Date of Degree


Document Type


Degree Name





Deborah L. Vietze

Subject Categories

Developmental Psychology | Psychology


attachment; childhood; internal working model; maternal sensitivity; SECCYD; social behavior


Chapter 1 attempts to clarify the internal working model (IWM) by offering a revised and more precise definition of the concept. Chapter 2 discusses the existing IWM research and asserts what aims should be applied to future research to further clarify the IWM concept. Chapters 3 and 4 describe the current three studies that sought to test the validity of the proposed IWM definition by determining if: (1) attachment status during the first three years fluctuates as a function of changes in maternal sensitivity, (2) IWM status in middle childhood and adolescence remains stable independent of changes in maternal sensitivity, and (3) measures of IWMs are more predictive of peer-related social outcomes in childhood than measures of attachment behaviors.

Studies 1 and 2 used data from the nationally representative longitudinal NICHD Study of Early Child Care and Youth Development. Study 1 included 1016 participants who had attachment and maternal sensitivity data at 15-, 24-, and 36-months. Study 2 included 545 participants who had IWM and maternal sensitivity data at third grade, fifth grade, and 15-years. Study 3 was a meta-analysis of 93 studies on the relation between attachment or IWMs and social outcomes with peers.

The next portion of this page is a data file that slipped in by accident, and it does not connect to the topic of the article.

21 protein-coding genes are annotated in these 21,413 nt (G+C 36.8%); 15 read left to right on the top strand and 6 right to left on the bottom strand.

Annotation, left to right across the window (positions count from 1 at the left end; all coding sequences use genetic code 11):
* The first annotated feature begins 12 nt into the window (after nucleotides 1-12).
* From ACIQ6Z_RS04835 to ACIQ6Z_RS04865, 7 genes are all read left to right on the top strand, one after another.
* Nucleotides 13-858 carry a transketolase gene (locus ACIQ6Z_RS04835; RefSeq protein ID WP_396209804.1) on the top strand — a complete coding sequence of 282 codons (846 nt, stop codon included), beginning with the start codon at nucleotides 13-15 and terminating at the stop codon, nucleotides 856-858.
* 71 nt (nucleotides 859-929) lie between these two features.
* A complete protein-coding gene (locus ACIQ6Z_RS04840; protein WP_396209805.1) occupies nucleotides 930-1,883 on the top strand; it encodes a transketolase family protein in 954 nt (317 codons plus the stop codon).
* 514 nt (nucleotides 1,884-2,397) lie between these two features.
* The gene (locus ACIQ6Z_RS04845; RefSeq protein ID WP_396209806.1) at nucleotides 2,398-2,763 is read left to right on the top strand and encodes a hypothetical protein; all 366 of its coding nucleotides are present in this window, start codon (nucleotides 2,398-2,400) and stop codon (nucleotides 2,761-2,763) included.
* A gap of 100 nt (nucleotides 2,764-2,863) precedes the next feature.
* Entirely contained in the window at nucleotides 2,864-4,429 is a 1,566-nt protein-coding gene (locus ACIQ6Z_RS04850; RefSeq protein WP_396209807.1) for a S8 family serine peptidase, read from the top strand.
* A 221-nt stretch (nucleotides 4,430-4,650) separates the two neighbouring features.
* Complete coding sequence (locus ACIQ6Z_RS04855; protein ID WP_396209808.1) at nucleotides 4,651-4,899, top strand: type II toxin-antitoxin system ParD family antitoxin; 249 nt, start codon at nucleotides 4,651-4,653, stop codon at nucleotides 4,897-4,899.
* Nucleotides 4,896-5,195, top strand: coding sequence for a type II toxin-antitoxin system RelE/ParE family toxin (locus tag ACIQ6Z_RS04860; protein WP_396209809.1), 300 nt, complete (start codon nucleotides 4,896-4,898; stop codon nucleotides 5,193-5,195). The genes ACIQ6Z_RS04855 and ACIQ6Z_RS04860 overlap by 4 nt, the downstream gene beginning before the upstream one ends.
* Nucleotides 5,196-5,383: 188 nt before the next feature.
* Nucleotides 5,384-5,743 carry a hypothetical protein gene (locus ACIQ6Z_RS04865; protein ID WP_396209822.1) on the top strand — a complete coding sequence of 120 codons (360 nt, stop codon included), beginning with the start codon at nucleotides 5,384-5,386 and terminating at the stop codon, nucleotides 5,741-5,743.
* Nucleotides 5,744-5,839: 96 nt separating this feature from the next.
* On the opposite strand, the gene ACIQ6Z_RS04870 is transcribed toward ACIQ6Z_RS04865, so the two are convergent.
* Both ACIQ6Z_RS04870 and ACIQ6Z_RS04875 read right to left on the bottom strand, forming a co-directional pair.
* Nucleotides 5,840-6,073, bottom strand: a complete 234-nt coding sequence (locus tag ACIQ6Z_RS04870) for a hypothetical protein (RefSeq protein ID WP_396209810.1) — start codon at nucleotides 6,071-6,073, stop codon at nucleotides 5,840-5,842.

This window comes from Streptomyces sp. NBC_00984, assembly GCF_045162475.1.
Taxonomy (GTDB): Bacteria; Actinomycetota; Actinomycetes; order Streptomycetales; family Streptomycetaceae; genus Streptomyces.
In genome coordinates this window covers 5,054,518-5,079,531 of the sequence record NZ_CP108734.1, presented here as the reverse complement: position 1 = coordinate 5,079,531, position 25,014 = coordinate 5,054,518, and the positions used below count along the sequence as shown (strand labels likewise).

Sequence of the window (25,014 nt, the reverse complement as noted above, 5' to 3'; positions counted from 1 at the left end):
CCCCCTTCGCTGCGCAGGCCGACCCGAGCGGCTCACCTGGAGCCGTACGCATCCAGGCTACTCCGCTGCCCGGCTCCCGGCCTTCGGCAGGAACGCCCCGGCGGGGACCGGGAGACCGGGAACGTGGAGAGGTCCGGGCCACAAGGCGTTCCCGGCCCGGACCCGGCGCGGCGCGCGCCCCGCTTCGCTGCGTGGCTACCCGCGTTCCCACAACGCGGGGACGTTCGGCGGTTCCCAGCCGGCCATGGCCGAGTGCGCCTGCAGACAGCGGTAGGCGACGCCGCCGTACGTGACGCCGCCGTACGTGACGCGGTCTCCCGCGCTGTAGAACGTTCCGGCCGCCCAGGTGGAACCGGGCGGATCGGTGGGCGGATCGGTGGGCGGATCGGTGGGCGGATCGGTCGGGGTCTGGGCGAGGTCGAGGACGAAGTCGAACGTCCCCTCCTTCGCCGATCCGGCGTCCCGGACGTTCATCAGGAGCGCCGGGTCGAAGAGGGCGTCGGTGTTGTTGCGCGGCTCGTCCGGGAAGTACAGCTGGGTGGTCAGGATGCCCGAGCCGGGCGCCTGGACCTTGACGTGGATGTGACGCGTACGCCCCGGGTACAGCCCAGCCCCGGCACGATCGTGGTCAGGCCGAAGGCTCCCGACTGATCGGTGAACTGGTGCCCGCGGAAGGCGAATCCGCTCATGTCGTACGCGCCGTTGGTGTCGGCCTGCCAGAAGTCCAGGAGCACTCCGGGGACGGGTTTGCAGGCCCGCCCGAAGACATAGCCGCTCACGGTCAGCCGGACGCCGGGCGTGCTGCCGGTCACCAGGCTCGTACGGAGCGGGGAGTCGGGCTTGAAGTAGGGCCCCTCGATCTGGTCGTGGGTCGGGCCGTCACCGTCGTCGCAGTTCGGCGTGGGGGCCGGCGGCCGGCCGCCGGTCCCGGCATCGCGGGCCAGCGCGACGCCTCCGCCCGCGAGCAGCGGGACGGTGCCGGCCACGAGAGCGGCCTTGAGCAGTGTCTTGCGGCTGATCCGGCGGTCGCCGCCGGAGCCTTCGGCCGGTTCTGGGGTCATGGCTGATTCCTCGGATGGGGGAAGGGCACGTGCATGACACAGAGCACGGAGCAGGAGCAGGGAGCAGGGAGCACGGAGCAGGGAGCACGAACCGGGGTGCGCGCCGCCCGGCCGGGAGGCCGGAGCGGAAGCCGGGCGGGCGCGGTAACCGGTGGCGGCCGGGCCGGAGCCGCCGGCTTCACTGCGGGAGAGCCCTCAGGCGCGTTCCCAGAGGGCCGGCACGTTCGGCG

Results indicated that: (1) A direct relation did not exist between changes in maternal sensitivity and attachment status, but cumulative maternal sensitivity over time was related to attachment status. (2) IWMs in middle childhood and adolescence were stable across a 3- to 4-year interval, but were not stable over a 6-year interval. A relation existed between cumulative maternal sensitivity and IWM status. For the meta-analysis, (3) not enough heterogeneity was found in the sample of effect sizes to merit further analysis. This suggested that measures of attachment and IWMs are not different in their ability to predict peer-related social outcomes. These findings supported the proposal that attachment and IWMs are separate constructs because (a) the IWM in middle childhood and adolescence is more stable than attachment in infancy and early childhood, and (b) early attachment and the IWM in later childhood are differentially influenced by maternal behavior.